The answer depends on how the will or trust of your grandparents was phrased. Based on the facts you describe, the normal course would be that you and your siblings would receive your father's share. But that is not always the case. One needs to review the estate planning documents.
Your question is going to be governed by whether there was a trust or will. If there was one of those documents then it will provide how the assets of your grandparents' estate were to be distributed. Assuming there was a trust or will and your father's share of the estate passes to you upon his death, the trustee (for a trust) or executor (for a will) would be the person you should talk to first. If he or she is uncooperative then it is time to talk with an estate or probate attorney.
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If your grandparents did without a will or trust which controlled what happened to the house, then you and your sister would be entitled to your father's share. However, as stated above, this could change if there is will or trust that states otherwise. The default position would be that you and your sister get that share absent any other provisions.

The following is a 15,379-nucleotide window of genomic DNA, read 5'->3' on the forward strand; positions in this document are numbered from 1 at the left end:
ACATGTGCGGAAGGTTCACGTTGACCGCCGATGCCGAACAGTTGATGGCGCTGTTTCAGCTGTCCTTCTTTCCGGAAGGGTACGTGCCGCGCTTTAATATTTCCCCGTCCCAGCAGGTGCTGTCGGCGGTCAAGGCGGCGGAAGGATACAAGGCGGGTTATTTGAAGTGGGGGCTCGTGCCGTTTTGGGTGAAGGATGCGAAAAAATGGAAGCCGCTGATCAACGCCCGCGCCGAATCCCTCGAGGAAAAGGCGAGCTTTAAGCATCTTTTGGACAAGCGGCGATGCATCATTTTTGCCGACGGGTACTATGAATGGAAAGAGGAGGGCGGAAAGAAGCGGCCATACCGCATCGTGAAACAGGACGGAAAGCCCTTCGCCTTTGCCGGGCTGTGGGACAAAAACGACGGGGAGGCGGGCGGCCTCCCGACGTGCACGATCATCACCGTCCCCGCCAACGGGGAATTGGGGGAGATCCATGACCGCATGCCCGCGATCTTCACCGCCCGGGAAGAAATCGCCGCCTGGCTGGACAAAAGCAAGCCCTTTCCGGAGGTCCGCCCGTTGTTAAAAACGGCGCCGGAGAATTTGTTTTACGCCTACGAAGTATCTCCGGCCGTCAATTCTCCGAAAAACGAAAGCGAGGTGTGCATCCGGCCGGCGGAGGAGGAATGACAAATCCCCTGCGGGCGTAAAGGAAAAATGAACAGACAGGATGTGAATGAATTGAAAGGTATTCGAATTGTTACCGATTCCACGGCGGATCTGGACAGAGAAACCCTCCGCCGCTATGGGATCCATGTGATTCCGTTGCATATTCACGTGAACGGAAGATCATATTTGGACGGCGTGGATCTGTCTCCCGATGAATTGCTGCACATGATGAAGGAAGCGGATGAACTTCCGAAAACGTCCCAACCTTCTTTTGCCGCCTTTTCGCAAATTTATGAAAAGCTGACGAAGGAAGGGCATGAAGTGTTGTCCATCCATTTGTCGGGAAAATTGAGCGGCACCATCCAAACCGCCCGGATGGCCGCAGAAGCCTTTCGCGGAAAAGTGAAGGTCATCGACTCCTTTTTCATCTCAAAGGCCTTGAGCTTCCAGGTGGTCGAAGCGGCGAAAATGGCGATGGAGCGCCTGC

You asked a very similar question, elsewhere. You sister has an equal right to your father's share as you do. Your aunt cannot simply give her your father's share. Having said that, if your aunt is uncooperative, then you are going to need to hire an attorney to make sure your rights are protected.
I am licensed to practice law in the State of Michigan and have offices in Wayne and Ingham Counties. My practice is focused in the areas of estate planning and probate administration. I am ethically required to state that the above answer does not create an attorney/client relationship. These responses should be considered general legal education and are intended to provide general information about the question asked. Frequently, the question does not include important facts that, if known, could significantly change the answer. Information provided on this site should not be used as a substitute for competent legal advice from a licensed attorney that practices in the subject area in your state. The law changes frequently and varies from state to state.